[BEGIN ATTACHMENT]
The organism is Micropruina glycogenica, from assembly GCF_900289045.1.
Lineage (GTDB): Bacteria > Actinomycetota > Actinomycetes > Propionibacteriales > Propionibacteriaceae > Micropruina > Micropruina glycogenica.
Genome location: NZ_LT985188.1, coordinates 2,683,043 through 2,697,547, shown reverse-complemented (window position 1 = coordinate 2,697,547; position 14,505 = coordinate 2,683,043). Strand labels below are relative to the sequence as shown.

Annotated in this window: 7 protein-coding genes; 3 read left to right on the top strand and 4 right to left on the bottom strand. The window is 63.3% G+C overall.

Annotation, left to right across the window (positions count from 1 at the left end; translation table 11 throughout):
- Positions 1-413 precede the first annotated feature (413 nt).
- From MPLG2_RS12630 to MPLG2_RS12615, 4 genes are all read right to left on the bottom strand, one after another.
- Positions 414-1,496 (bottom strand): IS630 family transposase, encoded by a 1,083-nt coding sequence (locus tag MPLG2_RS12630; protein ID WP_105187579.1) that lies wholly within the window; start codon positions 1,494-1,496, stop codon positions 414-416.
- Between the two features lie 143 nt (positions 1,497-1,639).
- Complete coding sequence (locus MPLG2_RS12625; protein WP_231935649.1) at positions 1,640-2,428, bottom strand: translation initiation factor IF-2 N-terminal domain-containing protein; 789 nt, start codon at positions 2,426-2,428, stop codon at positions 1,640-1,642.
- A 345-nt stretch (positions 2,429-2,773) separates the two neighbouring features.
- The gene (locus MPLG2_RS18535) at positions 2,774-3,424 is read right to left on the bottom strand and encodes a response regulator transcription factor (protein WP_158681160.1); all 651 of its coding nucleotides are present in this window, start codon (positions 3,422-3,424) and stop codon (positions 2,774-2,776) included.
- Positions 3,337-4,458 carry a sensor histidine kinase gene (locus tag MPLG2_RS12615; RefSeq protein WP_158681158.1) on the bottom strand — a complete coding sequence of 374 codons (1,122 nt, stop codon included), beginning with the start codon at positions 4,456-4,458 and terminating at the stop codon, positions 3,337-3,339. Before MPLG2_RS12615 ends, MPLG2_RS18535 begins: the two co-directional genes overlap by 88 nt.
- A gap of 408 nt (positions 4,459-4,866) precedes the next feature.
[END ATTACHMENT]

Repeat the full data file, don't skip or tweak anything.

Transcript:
The organism is Micropruina glycogenica, from assembly GCF_900289045.1.
Lineage (GTDB): Bacteria > Actinomycetota > Actinomycetes > Propionibacteriales > Propionibacteriaceae > Micropruina > Micropruina glycogenica.
Genome location: NZ_LT985188.1, coordinates 2,683,043 through 2,697,547, shown reverse-complemented (window position 1 = coordinate 2,697,547; position 14,505 = coordinate 2,683,043). Strand labels below are relative to the sequence as shown.

Annotated in this window: 7 protein-coding genes; 3 read left to right on the top strand and 4 right to left on the bottom strand. The window is 63.3% G+C overall.

Annotation, left to right across the window (positions count from 1 at the left end; translation table 11 throughout):
- Positions 1-413 precede the first annotated feature (413 nt).
- From MPLG2_RS12630 to MPLG2_RS12615, 4 genes are all read right to left on the bottom strand, one after another.
- Positions 414-1,496 (bottom strand): IS630 family transposase, encoded by a 1,083-nt coding sequence (locus tag MPLG2_RS12630; protein ID WP_105187579.1) that lies wholly within the window; start codon positions 1,494-1,496, stop codon positions 414-416.
- Between the two features lie 143 nt (positions 1,497-1,639).
- Complete coding sequence (locus MPLG2_RS12625; protein WP_231935649.1) at positions 1,640-2,428, bottom strand: translation initiation factor IF-2 N-terminal domain-containing protein; 789 nt, start codon at positions 2,426-2,428, stop codon at positions 1,640-1,642.
- A 345-nt stretch (positions 2,429-2,773) separates the two neighbouring features.
- The gene (locus MPLG2_RS18535) at positions 2,774-3,424 is read right to left on the bottom strand and encodes a response regulator transcription factor (protein WP_158681160.1); all 651 of its coding nucleotides are present in this window, start codon (positions 3,422-3,424) and stop codon (positions 2,774-2,776) included.
- Positions 3,337-4,458 carry a sensor histidine kinase gene (locus tag MPLG2_RS12615; RefSeq protein WP_158681158.1) on the bottom strand — a complete coding sequence of 374 codons (1,122 nt, stop codon included), beginning with the start codon at positions 4,456-4,458 and terminating at the stop codon, positions 3,337-3,339. Before MPLG2_RS12615 ends, MPLG2_RS18535 begins: the two co-directional genes overlap by 88 nt.
- A gap of 408 nt (positions 4,459-4,866) precedes the next feature.